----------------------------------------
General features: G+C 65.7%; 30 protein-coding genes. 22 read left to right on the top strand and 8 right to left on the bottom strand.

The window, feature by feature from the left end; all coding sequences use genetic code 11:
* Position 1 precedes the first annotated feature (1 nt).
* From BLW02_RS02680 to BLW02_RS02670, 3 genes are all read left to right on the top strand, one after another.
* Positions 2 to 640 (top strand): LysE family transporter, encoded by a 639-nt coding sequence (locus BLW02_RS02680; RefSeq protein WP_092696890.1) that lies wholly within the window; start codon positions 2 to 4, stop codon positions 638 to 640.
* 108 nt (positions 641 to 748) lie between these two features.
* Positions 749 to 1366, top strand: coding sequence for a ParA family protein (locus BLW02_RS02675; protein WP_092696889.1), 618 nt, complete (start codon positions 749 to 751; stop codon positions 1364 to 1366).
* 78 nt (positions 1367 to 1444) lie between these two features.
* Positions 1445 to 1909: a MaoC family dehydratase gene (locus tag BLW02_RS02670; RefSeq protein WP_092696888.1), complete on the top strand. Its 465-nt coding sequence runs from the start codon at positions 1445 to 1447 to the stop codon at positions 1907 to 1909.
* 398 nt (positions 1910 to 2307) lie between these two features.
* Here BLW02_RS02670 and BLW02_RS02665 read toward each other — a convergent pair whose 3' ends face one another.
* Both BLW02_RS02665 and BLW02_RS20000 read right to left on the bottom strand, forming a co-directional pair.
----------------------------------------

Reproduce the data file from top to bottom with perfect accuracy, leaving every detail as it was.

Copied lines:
General features: G+C 65.7%; 30 protein-coding genes. 22 read left to right on the top strand and 8 right to left on the bottom strand.

The window, feature by feature from the left end; all coding sequences use genetic code 11:
* Position 1 precedes the first annotated feature (1 nt).
* From BLW02_RS02680 to BLW02_RS02670, 3 genes are all read left to right on the top strand, one after another.
* Positions 2 to 640 (top strand): LysE family transporter, encoded by a 639-nt coding sequence (locus BLW02_RS02680; RefSeq protein WP_092696890.1) that lies wholly within the window; start codon positions 2 to 4, stop codon positions 638 to 640.
* 108 nt (positions 641 to 748) lie between these two features.
* Positions 749 to 1366, top strand: coding sequence for a ParA family protein (locus BLW02_RS02675; protein WP_092696889.1), 618 nt, complete (start codon positions 749 to 751; stop codon positions 1364 to 1366).
* 78 nt (positions 1367 to 1444) lie between these two features.
* Positions 1445 to 1909: a MaoC family dehydratase gene (locus tag BLW02_RS02670; RefSeq protein WP_092696888.1), complete on the top strand. Its 465-nt coding sequence runs from the start codon at positions 1445 to 1447 to the stop codon at positions 1907 to 1909.
* 398 nt (positions 1910 to 2307) lie between these two features.
* Here BLW02_RS02670 and BLW02_RS02665 read toward each other — a convergent pair whose 3' ends face one another.
* Both BLW02_RS02665 and BLW02_RS20000 read right to left on the bottom strand, forming a co-directional pair.